Hercules may come in the form of Bradley Beal and potentially Otto Porter Jr. (though that would happen well down the road, it seems), but the burden still won't be completely eased for very long.
That's what happens when you're a No. 1 draft pick. That's what happens when you sign a max contract despite failing to assert yourself as an elite point guard before putting ink to paper.
Basically, that's what happens when you're John Wall.
Bleacher Report's D.J. Foster gave the Wizards an "A" for the extension they reached with their star point guard, one that left the franchise paying him $80 million over the next five years, but his opinion wasn't necessarily the consensus.
For example, The Wages of Wins Journal's Devin Dignam concluded his analysis of Wall's candidacy for such an extension by writing, "The Wizards should either sign Wall to a four year extension worth $40-$50 million, or hold off until he becomes a restricted free agent at the end of the 2013-14 season."
Dignam even went as far as suggesting that the Wizards trade their starting point guard if they feel he might eventually attract a big offer from another team.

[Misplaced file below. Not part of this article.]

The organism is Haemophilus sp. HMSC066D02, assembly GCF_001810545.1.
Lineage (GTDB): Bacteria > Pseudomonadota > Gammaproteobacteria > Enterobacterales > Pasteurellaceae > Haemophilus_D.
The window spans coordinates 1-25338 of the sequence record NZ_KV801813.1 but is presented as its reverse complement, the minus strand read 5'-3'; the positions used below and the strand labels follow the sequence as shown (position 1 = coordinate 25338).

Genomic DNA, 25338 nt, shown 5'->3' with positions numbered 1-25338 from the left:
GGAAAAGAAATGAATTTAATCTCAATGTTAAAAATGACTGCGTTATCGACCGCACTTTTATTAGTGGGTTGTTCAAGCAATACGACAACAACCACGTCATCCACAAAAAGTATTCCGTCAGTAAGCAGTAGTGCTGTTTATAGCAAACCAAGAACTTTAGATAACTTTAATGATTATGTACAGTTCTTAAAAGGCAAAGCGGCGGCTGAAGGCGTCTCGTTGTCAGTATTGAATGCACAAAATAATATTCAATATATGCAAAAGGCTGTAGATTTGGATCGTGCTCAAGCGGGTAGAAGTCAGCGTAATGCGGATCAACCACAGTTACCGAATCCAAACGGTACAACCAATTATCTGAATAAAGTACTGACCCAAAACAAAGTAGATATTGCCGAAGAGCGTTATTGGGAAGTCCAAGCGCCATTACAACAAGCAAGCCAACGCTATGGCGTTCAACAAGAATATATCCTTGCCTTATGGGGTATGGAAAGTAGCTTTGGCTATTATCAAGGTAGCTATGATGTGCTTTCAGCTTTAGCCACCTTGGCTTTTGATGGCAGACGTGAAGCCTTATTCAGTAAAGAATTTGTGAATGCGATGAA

Well, D.J., go ahead and pat yourself on the back.
You, along with everyone else who heaped praise upon the Wiz for locking up such a valuable commodity, deserve to be lauded. After all, Wall has spent the early portion of the 2013-14 season proving that he's definitely worth the money while establishing himself as an elite point guard.
Before the season, I predicted that John Wall would average 20 points and 10 assists per game, allowing him to gain membership to that ultra-exclusive club. He hasn't gotten there yet, but he's not far off the pace in either category.
Through Christmas, the Kentucky product was averaging 19.6 points, 4.3 rebounds, 9.1 assists, 2.2 steals and 0.4 blocks per game, shooting 41.8 percent from the field, a career-high 31.9 percent beyond the arc and 83.5 percent from the charity stripe.
Subjectively, I define "elite" for a position as one of the top five players, and Wall now qualifies. When I last ranked the league's best floor generals, he trailed only Chris Paul, Stephen Curry and Russell Westbrook.
But most importantly, he's been improving as the season progresses, just as he's improved throughout his career.
During December, Wall has shot 41.8 percent from the field, just as he has throughout the season. He's taken a small step back from downtown and a small step forward at the line, but he's posted 20.5 points and 9.4 dimes per contest, both of which beat his overall numbers on the season.